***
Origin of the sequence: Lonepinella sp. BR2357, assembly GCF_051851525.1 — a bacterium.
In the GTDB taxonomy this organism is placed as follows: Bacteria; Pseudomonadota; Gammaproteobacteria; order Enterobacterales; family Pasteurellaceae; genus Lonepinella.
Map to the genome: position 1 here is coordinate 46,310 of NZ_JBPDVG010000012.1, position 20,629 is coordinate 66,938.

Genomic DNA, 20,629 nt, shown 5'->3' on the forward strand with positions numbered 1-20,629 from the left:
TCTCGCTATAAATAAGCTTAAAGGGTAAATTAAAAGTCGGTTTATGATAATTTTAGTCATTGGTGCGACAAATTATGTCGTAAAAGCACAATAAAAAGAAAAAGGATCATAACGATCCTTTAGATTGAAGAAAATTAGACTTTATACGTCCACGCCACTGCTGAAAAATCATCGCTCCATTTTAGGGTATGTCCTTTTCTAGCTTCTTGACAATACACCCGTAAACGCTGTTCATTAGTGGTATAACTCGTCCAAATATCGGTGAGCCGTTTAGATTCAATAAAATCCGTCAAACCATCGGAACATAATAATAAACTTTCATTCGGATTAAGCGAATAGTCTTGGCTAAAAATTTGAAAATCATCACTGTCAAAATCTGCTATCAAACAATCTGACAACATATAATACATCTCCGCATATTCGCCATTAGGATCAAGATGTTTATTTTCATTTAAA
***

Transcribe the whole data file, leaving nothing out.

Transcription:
Origin of the sequence: Lonepinella sp. BR2357, assembly GCF_051851525.1 — a bacterium.
In the GTDB taxonomy this organism is placed as follows: Bacteria; Pseudomonadota; Gammaproteobacteria; order Enterobacterales; family Pasteurellaceae; genus Lonepinella.
Map to the genome: position 1 here is coordinate 46,310 of NZ_JBPDVG010000012.1, position 20,629 is coordinate 66,938.

Genomic DNA, 20,629 nt, shown 5'->3' on the forward strand with positions numbered 1-20,629 from the left:
TCTCGCTATAAATAAGCTTAAAGGGTAAATTAAAAGTCGGTTTATGATAATTTTAGTCATTGGTGCGACAAATTATGTCGTAAAAGCACAATAAAAAGAAAAAGGATCATAACGATCCTTTAGATTGAAGAAAATTAGACTTTATACGTCCACGCCACTGCTGAAAAATCATCGCTCCATTTTAGGGTATGTCCTTTTCTAGCTTCTTGACAATACACCCGTAAACGCTGTTCATTAGTGGTATAACTCGTCCAAATATCGGTGAGCCGTTTAGATTCAATAAAATCCGTCAAACCATCGGAACATAATAATAAACTTTCATTCGGATTAAGCGAATAGTCTTGGCTAAAAATTTGAAAATCATCACTGTCAAAATCTGCTATCAAACAATCTGACAACATATAATACATCTCCGCATATTCGCCATTAGGATCAAGATGTTTATTTTCATTTAAA